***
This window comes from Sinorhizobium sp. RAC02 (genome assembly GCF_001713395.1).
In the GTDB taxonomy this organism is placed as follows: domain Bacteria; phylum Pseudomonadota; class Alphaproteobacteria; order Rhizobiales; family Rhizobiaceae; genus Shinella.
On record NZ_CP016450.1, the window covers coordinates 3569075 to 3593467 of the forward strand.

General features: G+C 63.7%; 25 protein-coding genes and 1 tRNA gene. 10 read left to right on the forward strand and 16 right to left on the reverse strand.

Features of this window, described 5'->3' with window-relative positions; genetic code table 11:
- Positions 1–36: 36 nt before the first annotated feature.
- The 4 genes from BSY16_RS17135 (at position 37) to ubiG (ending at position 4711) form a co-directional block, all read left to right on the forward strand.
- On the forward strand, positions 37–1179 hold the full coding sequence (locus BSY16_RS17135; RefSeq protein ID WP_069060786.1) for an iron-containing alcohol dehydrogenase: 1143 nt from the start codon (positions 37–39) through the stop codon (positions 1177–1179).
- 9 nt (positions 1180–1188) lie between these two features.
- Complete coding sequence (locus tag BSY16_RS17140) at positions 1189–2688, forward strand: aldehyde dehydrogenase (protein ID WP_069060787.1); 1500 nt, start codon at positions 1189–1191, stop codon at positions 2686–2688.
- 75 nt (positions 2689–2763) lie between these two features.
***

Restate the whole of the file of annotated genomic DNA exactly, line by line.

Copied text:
This window comes from Sinorhizobium sp. RAC02 (genome assembly GCF_001713395.1).
In the GTDB taxonomy this organism is placed as follows: domain Bacteria; phylum Pseudomonadota; class Alphaproteobacteria; order Rhizobiales; family Rhizobiaceae; genus Shinella.
On record NZ_CP016450.1, the window covers coordinates 3569075 to 3593467 of the forward strand.

General features: G+C 63.7%; 25 protein-coding genes and 1 tRNA gene. 10 read left to right on the forward strand and 16 right to left on the reverse strand.

Features of this window, described 5'->3' with window-relative positions; genetic code table 11:
- Positions 1–36: 36 nt before the first annotated feature.
- The 4 genes from BSY16_RS17135 (at position 37) to ubiG (ending at position 4711) form a co-directional block, all read left to right on the forward strand.
- On the forward strand, positions 37–1179 hold the full coding sequence (locus BSY16_RS17135; RefSeq protein ID WP_069060786.1) for an iron-containing alcohol dehydrogenase: 1143 nt from the start codon (positions 37–39) through the stop codon (positions 1177–1179).
- 9 nt (positions 1180–1188) lie between these two features.
- Complete coding sequence (locus tag BSY16_RS17140) at positions 1189–2688, forward strand: aldehyde dehydrogenase (protein ID WP_069060787.1); 1500 nt, start codon at positions 1189–1191, stop codon at positions 2686–2688.
- 75 nt (positions 2689–2763) lie between these two features.